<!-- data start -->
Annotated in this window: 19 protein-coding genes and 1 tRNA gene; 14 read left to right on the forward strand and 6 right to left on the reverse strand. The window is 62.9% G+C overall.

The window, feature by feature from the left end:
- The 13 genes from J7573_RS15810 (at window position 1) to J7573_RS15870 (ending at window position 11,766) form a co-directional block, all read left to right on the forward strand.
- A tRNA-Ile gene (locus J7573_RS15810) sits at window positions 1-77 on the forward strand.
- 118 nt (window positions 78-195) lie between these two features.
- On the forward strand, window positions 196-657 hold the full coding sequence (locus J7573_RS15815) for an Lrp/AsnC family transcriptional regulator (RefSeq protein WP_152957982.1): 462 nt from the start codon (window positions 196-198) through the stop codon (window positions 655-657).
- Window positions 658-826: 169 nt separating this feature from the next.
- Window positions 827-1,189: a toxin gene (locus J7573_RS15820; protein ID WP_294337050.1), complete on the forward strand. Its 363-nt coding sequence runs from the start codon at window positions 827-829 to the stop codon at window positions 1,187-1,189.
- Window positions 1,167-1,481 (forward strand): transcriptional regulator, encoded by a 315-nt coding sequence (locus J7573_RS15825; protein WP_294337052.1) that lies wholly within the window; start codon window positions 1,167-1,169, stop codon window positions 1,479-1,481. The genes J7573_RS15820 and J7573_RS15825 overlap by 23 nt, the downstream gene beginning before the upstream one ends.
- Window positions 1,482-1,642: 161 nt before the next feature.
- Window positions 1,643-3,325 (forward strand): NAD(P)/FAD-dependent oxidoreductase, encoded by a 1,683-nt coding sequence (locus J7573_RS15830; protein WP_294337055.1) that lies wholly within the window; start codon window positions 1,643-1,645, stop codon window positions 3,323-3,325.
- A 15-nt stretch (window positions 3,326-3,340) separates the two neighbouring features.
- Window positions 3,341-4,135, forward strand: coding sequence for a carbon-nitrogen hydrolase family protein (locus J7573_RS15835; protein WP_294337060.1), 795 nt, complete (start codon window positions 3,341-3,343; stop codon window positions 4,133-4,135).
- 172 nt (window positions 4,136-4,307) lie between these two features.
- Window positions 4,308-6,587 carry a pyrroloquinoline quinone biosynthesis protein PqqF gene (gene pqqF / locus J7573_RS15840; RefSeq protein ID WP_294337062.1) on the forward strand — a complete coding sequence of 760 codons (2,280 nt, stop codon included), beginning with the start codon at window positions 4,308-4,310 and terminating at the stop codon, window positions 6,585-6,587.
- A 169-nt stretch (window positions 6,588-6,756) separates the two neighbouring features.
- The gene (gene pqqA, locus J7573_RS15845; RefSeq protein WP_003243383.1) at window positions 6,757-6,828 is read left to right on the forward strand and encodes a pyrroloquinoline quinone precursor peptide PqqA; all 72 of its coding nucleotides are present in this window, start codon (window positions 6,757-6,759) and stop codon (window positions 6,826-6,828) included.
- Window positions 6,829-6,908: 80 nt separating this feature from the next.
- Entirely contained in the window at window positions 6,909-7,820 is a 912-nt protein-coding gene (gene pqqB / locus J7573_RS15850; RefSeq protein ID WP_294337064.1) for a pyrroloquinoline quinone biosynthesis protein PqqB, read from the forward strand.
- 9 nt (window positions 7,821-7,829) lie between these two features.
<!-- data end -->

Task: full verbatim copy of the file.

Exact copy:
Annotated in this window: 19 protein-coding genes and 1 tRNA gene; 14 read left to right on the forward strand and 6 right to left on the reverse strand. The window is 62.9% G+C overall.

The window, feature by feature from the left end:
- The 13 genes from J7573_RS15810 (at window position 1) to J7573_RS15870 (ending at window position 11,766) form a co-directional block, all read left to right on the forward strand.
- A tRNA-Ile gene (locus J7573_RS15810) sits at window positions 1-77 on the forward strand.
- 118 nt (window positions 78-195) lie between these two features.
- On the forward strand, window positions 196-657 hold the full coding sequence (locus J7573_RS15815) for an Lrp/AsnC family transcriptional regulator (RefSeq protein WP_152957982.1): 462 nt from the start codon (window positions 196-198) through the stop codon (window positions 655-657).
- Window positions 658-826: 169 nt separating this feature from the next.
- Window positions 827-1,189: a toxin gene (locus J7573_RS15820; protein ID WP_294337050.1), complete on the forward strand. Its 363-nt coding sequence runs from the start codon at window positions 827-829 to the stop codon at window positions 1,187-1,189.
- Window positions 1,167-1,481 (forward strand): transcriptional regulator, encoded by a 315-nt coding sequence (locus J7573_RS15825; protein WP_294337052.1) that lies wholly within the window; start codon window positions 1,167-1,169, stop codon window positions 1,479-1,481. The genes J7573_RS15820 and J7573_RS15825 overlap by 23 nt, the downstream gene beginning before the upstream one ends.
- Window positions 1,482-1,642: 161 nt before the next feature.
- Window positions 1,643-3,325 (forward strand): NAD(P)/FAD-dependent oxidoreductase, encoded by a 1,683-nt coding sequence (locus J7573_RS15830; protein WP_294337055.1) that lies wholly within the window; start codon window positions 1,643-1,645, stop codon window positions 3,323-3,325.
- A 15-nt stretch (window positions 3,326-3,340) separates the two neighbouring features.
- Window positions 3,341-4,135, forward strand: coding sequence for a carbon-nitrogen hydrolase family protein (locus J7573_RS15835; protein WP_294337060.1), 795 nt, complete (start codon window positions 3,341-3,343; stop codon window positions 4,133-4,135).
- 172 nt (window positions 4,136-4,307) lie between these two features.
- Window positions 4,308-6,587 carry a pyrroloquinoline quinone biosynthesis protein PqqF gene (gene pqqF / locus J7573_RS15840; RefSeq protein ID WP_294337062.1) on the forward strand — a complete coding sequence of 760 codons (2,280 nt, stop codon included), beginning with the start codon at window positions 4,308-4,310 and terminating at the stop codon, window positions 6,585-6,587.
- A 169-nt stretch (window positions 6,588-6,756) separates the two neighbouring features.
- The gene (gene pqqA, locus J7573_RS15845; RefSeq protein WP_003243383.1) at window positions 6,757-6,828 is read left to right on the forward strand and encodes a pyrroloquinoline quinone precursor peptide PqqA; all 72 of its coding nucleotides are present in this window, start codon (window positions 6,757-6,759) and stop codon (window positions 6,826-6,828) included.
- Window positions 6,829-6,908: 80 nt separating this feature from the next.
- Entirely contained in the window at window positions 6,909-7,820 is a 912-nt protein-coding gene (gene pqqB / locus J7573_RS15850; RefSeq protein ID WP_294337064.1) for a pyrroloquinoline quinone biosynthesis protein PqqB, read from the forward strand.
- 9 nt (window positions 7,821-7,829) lie between these two features.